On appeal from the Superior Court of New Jersey, Law Division, Bergen County.
Approved for Publication December 13, 1997.
Before Judges Dreier, Keefe and P.g. Levy. The opinion of the court was delivered by Dreier, P.j.a.d.
The opinion of the court was delivered by: Dreier
The opinion of the court was delivered by
Plaintiffs, Dominick Congiusti and Nancy Congiusti, appeal from a judgment for defendant, Ingersoll-Rand Company, Inc., based upon a jury verdict in this product liability action. While employed by Mayrich Construction Company on April 28, 1990, Dominick Congiusti ("plaintiff," when used in the singular) was injured when an Ingersoll-Rand ECM-350 crawlair drilling machine which he was attempting to move lurched towards him, pinning him against an adjacent machine. Plaintiffs claimed that the accident was caused by a design defect in the machine. Defendant denied the existence of a defect and contended that the accident was caused solely by plaintiff's negligence.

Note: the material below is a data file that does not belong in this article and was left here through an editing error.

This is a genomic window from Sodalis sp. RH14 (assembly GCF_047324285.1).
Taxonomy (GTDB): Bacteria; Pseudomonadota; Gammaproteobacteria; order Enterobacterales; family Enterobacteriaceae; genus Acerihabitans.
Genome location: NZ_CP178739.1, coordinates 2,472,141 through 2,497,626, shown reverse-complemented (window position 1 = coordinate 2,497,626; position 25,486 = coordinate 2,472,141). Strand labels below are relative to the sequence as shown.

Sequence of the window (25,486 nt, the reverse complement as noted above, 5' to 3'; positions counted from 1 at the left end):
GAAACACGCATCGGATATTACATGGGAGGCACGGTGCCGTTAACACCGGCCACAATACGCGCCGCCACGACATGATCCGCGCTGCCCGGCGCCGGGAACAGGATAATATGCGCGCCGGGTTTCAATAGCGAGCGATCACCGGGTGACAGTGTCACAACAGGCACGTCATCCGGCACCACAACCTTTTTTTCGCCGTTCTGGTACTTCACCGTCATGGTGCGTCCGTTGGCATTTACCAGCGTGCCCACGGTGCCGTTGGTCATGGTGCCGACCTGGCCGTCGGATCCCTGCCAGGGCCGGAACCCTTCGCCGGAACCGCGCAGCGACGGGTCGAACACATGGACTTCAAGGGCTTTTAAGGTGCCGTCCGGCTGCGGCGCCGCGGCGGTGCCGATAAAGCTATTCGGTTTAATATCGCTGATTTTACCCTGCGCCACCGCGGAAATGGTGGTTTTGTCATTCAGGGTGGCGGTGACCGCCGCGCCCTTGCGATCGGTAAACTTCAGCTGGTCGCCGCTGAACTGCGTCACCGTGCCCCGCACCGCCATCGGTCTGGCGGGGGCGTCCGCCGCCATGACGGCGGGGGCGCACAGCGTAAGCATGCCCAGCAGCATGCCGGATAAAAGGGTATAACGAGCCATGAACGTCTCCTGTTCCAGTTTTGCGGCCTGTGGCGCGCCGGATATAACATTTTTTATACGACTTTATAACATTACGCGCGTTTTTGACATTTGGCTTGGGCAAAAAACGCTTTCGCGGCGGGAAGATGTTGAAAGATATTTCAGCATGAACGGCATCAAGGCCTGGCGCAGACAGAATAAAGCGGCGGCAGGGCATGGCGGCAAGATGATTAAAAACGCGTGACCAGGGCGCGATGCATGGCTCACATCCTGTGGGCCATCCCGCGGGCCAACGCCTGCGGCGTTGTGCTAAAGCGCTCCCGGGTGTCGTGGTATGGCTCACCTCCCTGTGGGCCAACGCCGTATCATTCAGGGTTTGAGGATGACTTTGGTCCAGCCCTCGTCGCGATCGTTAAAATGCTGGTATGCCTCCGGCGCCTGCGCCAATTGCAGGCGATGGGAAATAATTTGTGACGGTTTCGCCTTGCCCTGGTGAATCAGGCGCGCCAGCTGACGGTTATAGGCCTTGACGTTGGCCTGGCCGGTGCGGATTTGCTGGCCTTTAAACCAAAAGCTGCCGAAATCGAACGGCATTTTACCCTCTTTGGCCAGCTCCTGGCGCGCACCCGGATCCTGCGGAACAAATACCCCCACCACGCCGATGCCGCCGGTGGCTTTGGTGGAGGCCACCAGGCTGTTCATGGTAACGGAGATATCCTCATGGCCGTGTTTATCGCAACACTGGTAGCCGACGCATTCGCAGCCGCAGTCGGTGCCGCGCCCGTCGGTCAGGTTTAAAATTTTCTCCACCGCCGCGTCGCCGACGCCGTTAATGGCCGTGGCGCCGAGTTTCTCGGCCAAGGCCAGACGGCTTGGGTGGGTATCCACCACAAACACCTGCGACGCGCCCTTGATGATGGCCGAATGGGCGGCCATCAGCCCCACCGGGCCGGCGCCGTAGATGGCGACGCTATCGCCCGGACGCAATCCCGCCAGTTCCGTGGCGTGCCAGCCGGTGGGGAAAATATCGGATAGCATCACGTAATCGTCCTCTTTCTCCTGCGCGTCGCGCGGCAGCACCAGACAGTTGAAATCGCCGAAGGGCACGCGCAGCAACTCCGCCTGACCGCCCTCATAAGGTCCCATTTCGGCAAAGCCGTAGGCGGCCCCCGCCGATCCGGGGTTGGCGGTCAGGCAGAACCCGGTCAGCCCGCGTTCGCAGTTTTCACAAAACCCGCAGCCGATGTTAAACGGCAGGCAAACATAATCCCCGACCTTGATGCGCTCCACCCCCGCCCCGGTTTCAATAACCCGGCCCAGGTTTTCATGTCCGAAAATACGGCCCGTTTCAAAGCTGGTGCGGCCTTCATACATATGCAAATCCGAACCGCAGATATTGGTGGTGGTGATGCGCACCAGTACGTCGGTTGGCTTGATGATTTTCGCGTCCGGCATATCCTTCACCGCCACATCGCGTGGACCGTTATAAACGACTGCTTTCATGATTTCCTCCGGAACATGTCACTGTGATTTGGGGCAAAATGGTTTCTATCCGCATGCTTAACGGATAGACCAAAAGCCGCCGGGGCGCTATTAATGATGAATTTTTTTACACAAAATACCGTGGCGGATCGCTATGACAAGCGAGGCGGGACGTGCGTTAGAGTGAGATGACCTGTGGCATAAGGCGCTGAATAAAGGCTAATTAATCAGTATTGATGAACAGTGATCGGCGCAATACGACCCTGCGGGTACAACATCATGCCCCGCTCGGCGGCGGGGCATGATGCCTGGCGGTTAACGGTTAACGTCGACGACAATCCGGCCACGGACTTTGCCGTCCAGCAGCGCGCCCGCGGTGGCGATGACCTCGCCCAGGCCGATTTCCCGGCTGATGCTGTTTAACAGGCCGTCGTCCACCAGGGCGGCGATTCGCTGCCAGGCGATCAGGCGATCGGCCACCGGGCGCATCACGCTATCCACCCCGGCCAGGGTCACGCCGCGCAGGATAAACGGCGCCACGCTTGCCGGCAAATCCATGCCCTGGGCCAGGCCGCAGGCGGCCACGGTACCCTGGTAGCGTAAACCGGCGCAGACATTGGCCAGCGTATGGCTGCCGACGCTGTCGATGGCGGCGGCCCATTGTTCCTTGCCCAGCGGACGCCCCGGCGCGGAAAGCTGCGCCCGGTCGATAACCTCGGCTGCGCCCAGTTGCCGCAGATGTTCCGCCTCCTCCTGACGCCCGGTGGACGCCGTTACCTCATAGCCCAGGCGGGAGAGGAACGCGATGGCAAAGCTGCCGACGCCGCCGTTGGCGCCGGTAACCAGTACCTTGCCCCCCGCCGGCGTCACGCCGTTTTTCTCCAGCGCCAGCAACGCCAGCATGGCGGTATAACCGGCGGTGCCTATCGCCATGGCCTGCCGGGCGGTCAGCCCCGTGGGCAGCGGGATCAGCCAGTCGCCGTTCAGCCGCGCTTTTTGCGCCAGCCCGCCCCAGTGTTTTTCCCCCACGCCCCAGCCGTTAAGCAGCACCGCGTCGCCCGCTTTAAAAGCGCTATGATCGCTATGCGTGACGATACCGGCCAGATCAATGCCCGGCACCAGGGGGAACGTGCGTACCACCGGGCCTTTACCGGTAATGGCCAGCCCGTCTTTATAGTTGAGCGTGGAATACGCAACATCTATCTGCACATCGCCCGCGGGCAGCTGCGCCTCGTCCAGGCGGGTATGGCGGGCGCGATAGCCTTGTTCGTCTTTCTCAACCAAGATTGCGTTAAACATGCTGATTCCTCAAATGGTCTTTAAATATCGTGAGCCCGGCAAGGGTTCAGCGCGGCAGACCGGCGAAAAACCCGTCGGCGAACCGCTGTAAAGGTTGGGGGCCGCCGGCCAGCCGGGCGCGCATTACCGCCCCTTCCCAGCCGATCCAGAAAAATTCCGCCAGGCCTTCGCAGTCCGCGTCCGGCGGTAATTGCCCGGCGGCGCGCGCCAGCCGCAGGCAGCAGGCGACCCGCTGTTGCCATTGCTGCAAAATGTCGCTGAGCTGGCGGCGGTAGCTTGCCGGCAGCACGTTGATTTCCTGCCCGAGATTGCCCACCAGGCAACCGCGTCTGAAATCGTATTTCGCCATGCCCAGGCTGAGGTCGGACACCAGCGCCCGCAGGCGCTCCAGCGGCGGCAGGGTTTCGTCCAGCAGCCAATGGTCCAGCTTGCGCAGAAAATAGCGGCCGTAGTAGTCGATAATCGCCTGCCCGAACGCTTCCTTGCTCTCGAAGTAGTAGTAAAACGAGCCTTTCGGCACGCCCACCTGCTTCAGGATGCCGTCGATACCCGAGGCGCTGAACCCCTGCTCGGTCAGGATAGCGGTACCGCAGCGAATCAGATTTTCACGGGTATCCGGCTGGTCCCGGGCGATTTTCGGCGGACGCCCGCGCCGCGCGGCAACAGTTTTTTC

Plaintiff was an experienced operator of the machine, and his employer owned several similar machines manufactured both by Ingersoll-Rand and Gardner-Denver. The machine in question, which was used to drill holes in hard surfaces, including rock, was air-powered and self-propelled. It moved, or in the terms of the trade, trammed, on two wide treads, controlled by handles mounted on a moveable plate located at the left rear of the machine. Each handle controlled one of the treads and to be operated, the handle had to be manually moved from a detent position by forcibly indexing the handle, which could then be moved forward or backward, thereby controlling the treads. When a handle was released, a strong spring immediately moved it to the neutral position and the tread would instantly stop. Thus, without pressure on the handles the machine would not move.